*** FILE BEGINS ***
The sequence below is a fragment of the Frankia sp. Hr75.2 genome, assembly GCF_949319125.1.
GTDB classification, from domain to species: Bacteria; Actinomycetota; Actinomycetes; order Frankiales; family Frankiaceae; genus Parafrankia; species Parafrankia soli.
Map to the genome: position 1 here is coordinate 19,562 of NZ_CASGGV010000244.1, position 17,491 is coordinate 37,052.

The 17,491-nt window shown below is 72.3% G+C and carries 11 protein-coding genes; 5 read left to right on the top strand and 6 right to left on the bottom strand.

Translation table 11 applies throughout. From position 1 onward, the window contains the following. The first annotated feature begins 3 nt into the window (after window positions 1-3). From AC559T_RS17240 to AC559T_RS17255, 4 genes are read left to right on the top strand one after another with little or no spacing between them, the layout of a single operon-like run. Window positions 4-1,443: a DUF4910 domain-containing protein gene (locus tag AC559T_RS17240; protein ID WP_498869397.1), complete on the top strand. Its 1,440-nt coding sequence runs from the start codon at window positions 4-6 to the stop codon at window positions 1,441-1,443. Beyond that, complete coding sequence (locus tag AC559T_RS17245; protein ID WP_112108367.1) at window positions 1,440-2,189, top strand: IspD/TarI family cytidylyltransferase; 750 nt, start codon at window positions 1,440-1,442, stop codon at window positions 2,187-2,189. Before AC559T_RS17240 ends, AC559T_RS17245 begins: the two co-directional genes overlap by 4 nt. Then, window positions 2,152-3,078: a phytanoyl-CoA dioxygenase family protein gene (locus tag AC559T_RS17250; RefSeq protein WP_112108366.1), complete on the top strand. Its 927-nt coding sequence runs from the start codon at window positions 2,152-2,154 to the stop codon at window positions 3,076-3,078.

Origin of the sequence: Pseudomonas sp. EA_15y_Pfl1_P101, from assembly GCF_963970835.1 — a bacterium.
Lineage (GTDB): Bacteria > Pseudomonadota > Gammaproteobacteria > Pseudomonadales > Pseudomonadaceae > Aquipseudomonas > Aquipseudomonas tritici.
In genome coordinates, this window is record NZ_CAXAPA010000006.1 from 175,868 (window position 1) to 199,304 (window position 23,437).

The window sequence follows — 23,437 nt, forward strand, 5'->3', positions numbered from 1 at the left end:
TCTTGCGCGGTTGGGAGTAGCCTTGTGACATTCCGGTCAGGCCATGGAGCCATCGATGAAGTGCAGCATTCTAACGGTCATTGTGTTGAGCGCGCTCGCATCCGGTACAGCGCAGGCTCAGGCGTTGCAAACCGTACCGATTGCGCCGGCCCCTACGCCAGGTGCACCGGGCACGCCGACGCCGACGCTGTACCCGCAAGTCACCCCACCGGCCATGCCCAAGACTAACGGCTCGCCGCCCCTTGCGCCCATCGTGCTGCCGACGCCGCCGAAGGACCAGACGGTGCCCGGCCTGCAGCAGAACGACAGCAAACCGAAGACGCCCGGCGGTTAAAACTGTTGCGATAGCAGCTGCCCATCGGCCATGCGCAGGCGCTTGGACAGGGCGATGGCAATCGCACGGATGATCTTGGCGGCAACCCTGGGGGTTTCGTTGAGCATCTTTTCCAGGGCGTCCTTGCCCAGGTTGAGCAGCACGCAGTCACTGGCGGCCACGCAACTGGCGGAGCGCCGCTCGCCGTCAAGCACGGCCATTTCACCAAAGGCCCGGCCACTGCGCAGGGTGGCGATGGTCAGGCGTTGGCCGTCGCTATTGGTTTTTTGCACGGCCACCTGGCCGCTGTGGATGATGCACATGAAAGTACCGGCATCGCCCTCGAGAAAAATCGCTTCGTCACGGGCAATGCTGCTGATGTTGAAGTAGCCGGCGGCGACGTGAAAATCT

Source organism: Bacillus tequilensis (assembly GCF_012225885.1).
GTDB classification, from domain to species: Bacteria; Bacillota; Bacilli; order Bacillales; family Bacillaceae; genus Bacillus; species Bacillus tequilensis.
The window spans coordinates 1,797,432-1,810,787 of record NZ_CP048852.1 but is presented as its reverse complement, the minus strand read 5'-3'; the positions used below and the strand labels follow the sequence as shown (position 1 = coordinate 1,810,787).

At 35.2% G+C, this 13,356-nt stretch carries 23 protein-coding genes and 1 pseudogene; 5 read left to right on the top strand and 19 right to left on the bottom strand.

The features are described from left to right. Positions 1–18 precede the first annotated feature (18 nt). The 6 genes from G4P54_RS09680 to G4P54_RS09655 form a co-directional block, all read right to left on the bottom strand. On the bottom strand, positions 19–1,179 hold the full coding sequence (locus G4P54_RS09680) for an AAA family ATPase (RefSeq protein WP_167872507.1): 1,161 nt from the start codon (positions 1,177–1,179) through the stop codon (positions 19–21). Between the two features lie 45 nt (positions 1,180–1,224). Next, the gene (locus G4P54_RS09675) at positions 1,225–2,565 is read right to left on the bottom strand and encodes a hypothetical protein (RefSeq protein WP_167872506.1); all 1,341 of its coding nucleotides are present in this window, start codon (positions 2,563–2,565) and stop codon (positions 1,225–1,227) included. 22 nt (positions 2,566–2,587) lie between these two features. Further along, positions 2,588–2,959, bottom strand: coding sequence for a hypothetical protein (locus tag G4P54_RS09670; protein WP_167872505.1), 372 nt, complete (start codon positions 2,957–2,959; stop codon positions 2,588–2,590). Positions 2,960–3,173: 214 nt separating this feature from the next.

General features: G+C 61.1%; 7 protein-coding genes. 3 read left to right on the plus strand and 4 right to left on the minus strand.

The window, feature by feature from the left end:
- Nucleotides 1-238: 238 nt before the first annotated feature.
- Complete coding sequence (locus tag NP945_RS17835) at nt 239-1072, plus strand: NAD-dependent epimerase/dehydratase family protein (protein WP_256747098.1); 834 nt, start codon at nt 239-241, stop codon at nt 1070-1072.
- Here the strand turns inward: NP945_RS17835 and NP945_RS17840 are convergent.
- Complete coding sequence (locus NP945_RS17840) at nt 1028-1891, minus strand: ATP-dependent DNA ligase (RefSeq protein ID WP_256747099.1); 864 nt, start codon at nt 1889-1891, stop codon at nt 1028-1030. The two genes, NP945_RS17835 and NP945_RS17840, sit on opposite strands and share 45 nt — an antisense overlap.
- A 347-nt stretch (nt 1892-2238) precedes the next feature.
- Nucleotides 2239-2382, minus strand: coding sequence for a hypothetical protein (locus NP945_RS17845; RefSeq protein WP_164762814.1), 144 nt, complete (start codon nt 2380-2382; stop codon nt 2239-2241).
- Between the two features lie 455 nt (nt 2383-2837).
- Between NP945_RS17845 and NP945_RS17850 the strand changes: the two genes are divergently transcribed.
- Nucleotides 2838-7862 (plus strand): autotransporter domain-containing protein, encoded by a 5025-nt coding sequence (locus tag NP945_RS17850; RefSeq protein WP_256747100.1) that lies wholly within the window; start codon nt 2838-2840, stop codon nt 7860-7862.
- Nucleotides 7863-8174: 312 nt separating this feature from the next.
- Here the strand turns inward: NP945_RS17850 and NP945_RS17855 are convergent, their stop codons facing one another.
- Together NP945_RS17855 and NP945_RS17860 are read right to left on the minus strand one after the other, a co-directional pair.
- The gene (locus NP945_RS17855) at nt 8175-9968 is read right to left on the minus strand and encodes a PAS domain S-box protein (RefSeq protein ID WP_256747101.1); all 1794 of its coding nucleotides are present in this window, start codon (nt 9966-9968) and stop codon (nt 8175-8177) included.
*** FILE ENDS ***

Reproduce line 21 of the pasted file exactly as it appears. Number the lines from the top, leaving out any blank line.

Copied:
- Complete coding sequence (locus NP945_RS17840) at nt 1028-1891, minus strand: ATP-dependent DNA ligase (RefSeq protein ID WP_256747099.1); 864 nt, start codon at nt 1889-1891, stop codon at nt 1028-1030. The two genes, NP945_RS17835 and NP945_RS17840, sit on opposite strands and share 45 nt — an antisense overlap.